Painting Shakespeare’s sonnet 93
So shall I live, supposing thou art true,
Like a deceived husband; so love’s face
May still seem love to me, though altered new;
Thy looks with me, thy heart in other place:
For there can live no hatred in thine eye,
Therefore in that I cannot know thy change.
In many’s looks, the false heart’s history
Is writ in moods, and frowns, and wrinkles strange.
But heaven in thy creation did decree
That in thy face sweet love should ever dwell;
Whate’er thy thoughts, or thy heart’s workings be,
Thy looks should nothing thence, but sweetness tell.
How like Eve’s apple doth thy beauty grow,
If thy sweet virtue answer not thy show!
William Shakespeare. Sonnet 93
The previous sonnet equates love with life, and ends with not knowing, with rejecting the desire to know. This one plays with this temptation — with the tension, or even irresolvable contradiction between love and knowledge — and ends with the image of Eve’s apple: the desire to know leads one into exile from the garden of Eden.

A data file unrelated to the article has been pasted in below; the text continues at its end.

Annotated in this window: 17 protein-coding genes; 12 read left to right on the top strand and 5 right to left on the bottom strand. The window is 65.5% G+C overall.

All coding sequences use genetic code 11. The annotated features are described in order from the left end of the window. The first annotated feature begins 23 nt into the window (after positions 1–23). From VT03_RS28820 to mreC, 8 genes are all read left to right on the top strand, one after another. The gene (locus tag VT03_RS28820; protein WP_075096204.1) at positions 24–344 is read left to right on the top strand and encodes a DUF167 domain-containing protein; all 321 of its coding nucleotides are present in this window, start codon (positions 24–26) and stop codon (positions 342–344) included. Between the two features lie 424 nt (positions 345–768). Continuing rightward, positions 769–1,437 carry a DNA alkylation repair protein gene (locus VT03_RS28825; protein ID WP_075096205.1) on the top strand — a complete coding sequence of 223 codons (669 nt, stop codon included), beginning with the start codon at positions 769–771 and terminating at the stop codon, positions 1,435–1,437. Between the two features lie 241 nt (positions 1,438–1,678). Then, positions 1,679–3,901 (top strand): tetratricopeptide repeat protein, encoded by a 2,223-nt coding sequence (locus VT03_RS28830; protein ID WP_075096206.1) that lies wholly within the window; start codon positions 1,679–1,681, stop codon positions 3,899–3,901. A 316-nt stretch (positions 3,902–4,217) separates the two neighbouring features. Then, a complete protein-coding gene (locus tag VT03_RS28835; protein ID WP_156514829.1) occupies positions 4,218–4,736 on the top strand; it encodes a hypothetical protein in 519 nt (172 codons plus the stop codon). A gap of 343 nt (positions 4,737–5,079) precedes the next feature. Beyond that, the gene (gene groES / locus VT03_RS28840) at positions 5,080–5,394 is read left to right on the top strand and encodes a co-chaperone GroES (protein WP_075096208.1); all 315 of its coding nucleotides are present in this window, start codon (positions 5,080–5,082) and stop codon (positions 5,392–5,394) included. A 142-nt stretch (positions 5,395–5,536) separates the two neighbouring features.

Rhythmically, the sonnet falls into two parts. In the first two quatrains, the thought tends to stop, to pause between the lines, or even in the middle of the line. Then, starting with But Heaven in thy creation did decree, the thought flows, as though the resolution of the tension is found: love wasn’t created to for us know it; it resists knowledge. And yet, the mention of creation invokes Eve’s apple: the temptation is always there.
We are caught in the conundrum of three oppositions: love versus know, looks (beauty) versus heart, true versus false. The mind wants to decide whether truth lies in love or in knowledge, but there is no answer.
In the painting, a curtain of beauty and love — a rain of colour — hides a twisted human figure. I don’t know whether this twisted human form represents the invisible essence of the addressee, or the self-torture of the speaker’s struggle to decide whether he wants to love or to know. Perhaps both — perhaps there is no difference between the two.